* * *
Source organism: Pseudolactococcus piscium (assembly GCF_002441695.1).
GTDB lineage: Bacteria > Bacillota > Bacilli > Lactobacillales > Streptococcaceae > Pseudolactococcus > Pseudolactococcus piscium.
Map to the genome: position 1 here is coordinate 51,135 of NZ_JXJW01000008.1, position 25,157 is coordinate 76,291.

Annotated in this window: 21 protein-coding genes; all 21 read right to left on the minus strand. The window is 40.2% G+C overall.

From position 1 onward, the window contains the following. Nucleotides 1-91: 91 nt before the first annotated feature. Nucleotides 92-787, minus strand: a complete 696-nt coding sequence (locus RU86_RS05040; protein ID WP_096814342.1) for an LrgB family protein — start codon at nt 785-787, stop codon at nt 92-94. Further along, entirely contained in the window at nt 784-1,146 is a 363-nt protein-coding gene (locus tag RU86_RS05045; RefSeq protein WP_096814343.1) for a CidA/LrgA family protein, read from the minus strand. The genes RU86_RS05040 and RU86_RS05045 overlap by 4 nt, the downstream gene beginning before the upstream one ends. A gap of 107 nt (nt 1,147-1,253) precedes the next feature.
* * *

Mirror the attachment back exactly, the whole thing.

Source organism: Pseudolactococcus piscium (assembly GCF_002441695.1).
GTDB lineage: Bacteria > Bacillota > Bacilli > Lactobacillales > Streptococcaceae > Pseudolactococcus > Pseudolactococcus piscium.
Map to the genome: position 1 here is coordinate 51,135 of NZ_JXJW01000008.1, position 25,157 is coordinate 76,291.

Annotated in this window: 21 protein-coding genes; all 21 read right to left on the minus strand. The window is 40.2% G+C overall.

From position 1 onward, the window contains the following. Nucleotides 1-91: 91 nt before the first annotated feature. Nucleotides 92-787, minus strand: a complete 696-nt coding sequence (locus RU86_RS05040; protein ID WP_096814342.1) for an LrgB family protein — start codon at nt 785-787, stop codon at nt 92-94. Further along, entirely contained in the window at nt 784-1,146 is a 363-nt protein-coding gene (locus tag RU86_RS05045; RefSeq protein WP_096814343.1) for a CidA/LrgA family protein, read from the minus strand. The genes RU86_RS05040 and RU86_RS05045 overlap by 4 nt, the downstream gene beginning before the upstream one ends. A gap of 107 nt (nt 1,147-1,253) precedes the next feature.